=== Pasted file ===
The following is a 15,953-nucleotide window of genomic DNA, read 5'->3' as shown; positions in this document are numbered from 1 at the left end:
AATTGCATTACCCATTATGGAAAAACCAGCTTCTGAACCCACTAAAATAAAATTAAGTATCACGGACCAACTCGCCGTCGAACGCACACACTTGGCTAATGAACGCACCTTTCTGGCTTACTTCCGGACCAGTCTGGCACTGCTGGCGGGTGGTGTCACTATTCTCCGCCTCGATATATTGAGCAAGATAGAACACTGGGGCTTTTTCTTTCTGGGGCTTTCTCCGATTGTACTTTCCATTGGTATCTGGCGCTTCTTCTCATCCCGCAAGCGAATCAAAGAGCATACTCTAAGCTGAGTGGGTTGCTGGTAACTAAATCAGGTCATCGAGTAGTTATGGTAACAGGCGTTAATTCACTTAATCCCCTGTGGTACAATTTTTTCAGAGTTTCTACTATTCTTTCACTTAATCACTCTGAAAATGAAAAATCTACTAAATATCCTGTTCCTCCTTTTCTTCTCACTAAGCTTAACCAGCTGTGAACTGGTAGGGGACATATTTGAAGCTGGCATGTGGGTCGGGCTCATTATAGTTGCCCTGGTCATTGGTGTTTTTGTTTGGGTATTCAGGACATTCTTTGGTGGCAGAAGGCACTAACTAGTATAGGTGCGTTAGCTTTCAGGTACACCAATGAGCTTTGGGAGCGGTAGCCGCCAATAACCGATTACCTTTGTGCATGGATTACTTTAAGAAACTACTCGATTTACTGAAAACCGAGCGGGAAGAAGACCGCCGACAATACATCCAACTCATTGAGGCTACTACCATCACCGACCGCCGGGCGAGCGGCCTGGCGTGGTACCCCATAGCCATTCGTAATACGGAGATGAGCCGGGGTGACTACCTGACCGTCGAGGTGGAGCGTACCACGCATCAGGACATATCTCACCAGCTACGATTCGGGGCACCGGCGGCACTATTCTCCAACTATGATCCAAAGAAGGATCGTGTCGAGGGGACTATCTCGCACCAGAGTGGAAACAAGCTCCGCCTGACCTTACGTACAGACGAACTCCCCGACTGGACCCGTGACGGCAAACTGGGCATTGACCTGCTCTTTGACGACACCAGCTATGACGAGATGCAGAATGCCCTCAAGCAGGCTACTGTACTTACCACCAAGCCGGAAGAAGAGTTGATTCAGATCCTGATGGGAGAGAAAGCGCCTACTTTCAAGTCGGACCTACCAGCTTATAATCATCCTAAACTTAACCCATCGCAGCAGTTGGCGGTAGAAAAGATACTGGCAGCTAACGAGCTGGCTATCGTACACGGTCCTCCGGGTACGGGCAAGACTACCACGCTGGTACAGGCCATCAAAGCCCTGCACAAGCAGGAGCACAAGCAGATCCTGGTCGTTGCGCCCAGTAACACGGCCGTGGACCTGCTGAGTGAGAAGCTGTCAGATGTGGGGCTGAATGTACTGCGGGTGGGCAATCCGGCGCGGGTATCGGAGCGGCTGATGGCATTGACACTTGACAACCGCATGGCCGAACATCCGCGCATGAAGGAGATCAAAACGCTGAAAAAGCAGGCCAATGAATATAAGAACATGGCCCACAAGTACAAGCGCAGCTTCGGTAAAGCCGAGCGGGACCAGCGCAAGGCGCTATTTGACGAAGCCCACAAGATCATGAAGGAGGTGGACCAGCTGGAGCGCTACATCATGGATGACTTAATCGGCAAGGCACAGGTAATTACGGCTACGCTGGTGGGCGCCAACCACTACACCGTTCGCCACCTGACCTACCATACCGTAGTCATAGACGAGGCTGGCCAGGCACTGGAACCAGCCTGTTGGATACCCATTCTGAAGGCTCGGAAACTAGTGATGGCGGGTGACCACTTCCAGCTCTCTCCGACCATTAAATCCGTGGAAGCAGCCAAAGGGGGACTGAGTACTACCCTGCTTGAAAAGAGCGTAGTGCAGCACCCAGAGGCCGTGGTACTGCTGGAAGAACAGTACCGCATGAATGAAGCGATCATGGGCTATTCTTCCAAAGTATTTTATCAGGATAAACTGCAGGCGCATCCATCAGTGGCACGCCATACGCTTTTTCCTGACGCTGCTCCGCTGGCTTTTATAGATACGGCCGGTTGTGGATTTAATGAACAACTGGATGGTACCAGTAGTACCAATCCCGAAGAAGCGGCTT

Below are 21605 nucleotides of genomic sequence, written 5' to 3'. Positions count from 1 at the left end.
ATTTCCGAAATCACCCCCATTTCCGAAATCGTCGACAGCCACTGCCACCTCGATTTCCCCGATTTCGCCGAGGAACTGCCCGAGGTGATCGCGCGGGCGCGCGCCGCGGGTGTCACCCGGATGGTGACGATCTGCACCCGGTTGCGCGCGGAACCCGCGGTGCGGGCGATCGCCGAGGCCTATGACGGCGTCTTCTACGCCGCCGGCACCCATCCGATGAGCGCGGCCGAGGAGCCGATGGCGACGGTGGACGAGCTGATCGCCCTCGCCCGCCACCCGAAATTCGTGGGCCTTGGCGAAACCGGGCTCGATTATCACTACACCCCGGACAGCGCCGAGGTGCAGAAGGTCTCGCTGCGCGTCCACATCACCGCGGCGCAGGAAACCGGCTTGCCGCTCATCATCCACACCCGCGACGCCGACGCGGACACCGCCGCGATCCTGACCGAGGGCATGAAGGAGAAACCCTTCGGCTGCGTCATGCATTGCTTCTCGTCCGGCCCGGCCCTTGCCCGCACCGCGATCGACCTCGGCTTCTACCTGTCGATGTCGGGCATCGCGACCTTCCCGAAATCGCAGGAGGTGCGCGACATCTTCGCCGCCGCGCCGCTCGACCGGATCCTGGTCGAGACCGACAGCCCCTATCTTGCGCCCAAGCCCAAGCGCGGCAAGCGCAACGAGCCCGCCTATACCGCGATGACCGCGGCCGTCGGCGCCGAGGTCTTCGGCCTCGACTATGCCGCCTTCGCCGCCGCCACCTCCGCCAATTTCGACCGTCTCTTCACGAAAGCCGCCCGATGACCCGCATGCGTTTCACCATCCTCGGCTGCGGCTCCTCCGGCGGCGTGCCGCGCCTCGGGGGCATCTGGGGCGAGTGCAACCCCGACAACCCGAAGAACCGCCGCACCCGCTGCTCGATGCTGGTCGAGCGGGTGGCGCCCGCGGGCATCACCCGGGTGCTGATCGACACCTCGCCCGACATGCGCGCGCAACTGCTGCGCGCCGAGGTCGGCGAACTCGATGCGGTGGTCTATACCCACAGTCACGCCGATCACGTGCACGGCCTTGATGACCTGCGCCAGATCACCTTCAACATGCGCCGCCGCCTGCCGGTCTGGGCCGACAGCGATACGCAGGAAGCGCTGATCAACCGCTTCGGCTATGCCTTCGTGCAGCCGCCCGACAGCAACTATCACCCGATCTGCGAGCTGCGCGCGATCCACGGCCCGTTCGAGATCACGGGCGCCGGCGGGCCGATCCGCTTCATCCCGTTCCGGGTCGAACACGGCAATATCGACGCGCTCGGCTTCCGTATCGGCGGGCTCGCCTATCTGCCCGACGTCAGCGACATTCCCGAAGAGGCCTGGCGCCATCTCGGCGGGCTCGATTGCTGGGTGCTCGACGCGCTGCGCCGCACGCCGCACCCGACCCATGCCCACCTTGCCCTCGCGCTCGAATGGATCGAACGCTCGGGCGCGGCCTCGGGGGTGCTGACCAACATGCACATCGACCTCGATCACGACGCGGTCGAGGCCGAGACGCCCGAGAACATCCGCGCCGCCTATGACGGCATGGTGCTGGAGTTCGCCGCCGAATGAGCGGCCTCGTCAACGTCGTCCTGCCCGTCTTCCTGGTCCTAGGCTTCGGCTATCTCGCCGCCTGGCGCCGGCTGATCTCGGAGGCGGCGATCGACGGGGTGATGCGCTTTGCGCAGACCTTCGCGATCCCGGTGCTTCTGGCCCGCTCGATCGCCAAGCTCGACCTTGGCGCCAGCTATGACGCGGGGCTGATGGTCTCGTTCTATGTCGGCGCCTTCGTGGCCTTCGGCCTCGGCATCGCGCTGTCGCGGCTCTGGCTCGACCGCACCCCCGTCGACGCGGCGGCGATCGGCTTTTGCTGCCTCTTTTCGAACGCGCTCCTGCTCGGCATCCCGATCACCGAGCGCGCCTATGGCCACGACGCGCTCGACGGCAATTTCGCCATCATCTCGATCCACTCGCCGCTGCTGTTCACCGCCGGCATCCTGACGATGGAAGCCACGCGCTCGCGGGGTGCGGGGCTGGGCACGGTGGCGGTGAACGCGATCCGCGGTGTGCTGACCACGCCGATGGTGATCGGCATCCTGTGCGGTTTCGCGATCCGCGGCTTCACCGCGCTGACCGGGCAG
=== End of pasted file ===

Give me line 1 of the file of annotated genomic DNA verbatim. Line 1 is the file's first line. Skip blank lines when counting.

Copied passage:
The following is a 15,953-nucleotide window of genomic DNA, read 5'->3' as shown; positions in this document are numbered from 1 at the left end: